I share similar thoughts on footwear as Craig I believe, having slowly over the last few months transitioned back towards footwear with a bit more substantial cushion and upper support. The previous two years I ran in the New Balance MT100, MT101 and the NB Minimus MT10, all great shoes really, but lacking (for me) in the protection I needed for longer runs on my gnarly trails. All of those shoes struck a sweet spot for runs under 15 miles or so, beyond that my feet would eventually get fatigued and my form would suffer. Oddly enough, having switched to the Saucony Peregrine a few months ago, a 4mm drop shoe with midsole cushioning and a burly outsole, has been really good for me. I've had zero leg issues this year whereas in previous years running in flat near zero drop shoes I was battling with nagging IT band issues off and on. It could be the shoe, maybe not, I just know right now I'm running injury free and the only changes I've made is in my footwear.

Art ...
(asandh) - F
shoes shoes shoes on 11/04/2011 11:12:35 MDT Print View

and then there are Hokas.
I lucked out??? and got a pair at 55% off just to test.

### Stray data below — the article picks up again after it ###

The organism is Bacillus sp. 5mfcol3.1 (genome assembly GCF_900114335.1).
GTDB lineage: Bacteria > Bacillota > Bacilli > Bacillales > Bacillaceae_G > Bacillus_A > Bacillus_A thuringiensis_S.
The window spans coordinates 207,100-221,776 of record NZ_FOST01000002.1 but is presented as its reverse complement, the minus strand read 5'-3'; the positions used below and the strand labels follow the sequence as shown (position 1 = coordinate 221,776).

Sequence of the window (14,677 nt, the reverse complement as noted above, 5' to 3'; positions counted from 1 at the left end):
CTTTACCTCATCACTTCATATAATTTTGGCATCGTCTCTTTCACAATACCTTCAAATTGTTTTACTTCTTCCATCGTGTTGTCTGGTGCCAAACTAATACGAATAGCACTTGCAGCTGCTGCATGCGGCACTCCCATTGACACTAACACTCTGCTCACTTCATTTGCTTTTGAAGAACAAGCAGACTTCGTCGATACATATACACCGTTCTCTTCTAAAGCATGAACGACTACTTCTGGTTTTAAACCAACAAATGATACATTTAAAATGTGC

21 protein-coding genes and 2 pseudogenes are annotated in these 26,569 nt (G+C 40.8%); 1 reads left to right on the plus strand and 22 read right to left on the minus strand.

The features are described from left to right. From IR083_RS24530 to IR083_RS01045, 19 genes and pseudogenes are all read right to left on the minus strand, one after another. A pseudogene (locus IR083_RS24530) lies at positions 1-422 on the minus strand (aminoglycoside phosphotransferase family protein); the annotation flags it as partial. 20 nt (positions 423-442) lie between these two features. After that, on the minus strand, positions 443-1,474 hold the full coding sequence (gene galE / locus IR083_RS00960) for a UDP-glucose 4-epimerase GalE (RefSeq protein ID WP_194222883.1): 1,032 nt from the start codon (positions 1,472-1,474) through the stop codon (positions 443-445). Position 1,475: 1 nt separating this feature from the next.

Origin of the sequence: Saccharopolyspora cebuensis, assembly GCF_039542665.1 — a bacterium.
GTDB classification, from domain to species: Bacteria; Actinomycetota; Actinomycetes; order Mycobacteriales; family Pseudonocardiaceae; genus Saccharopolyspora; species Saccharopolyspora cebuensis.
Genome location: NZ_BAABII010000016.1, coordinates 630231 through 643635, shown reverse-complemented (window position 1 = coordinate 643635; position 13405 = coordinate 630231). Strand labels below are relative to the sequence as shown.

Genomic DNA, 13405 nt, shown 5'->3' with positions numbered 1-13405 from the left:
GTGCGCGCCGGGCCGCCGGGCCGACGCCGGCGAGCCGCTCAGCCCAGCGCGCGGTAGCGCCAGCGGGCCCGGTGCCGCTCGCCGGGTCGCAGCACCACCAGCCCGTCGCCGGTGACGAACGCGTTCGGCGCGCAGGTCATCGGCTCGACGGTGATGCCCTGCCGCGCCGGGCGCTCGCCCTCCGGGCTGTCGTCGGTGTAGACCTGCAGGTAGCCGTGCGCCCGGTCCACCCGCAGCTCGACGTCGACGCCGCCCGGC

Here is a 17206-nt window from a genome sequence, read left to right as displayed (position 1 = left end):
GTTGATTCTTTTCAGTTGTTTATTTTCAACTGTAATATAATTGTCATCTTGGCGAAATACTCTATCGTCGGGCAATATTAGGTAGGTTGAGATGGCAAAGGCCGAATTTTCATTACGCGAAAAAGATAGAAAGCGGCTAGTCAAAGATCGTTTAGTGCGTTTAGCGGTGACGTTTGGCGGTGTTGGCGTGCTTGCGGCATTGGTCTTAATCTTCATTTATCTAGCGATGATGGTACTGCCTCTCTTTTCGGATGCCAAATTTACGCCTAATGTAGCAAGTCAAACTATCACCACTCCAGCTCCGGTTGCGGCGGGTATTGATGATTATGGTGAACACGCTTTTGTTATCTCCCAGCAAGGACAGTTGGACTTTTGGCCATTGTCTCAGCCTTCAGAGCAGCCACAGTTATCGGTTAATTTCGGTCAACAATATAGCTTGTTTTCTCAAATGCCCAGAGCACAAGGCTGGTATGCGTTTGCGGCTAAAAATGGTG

I feel like a clown just walking in them and I'm afraid to take them on the trail. I might trip and kill myself.

Mike M
(mtwarden) - MLife

Locale: Montana
running in the cold/snow on 11/05/2011 11:48:08 MDT Print View

was going to start a new thread, but figured this would be a good as place as any :)

what does strategies do folks employ for cold/snow weather running?

I ran this morning about 32 F w/ a 10-15 mph breeze, it was just beginning to spit snow- cap 1 long sleeve shirt, ibex woolies boxers, R1 pants, Houdini windshirt, merino beanie, merino glove liners; little cool to begin w/ but once I got moving it was just about right- the windshirt did a good job of cutting the wind and the light snow just beaded up

Thom Darrah
(thomdarrah) - MLife

Locale: Southern Oregon
running in the cold/snow on 11/05/2011 13:07:58 MDT Print View

Walking out the door early this morning for my run it was 18* with a light wind and threatening to snow (it was snowing as I finished). I used the following: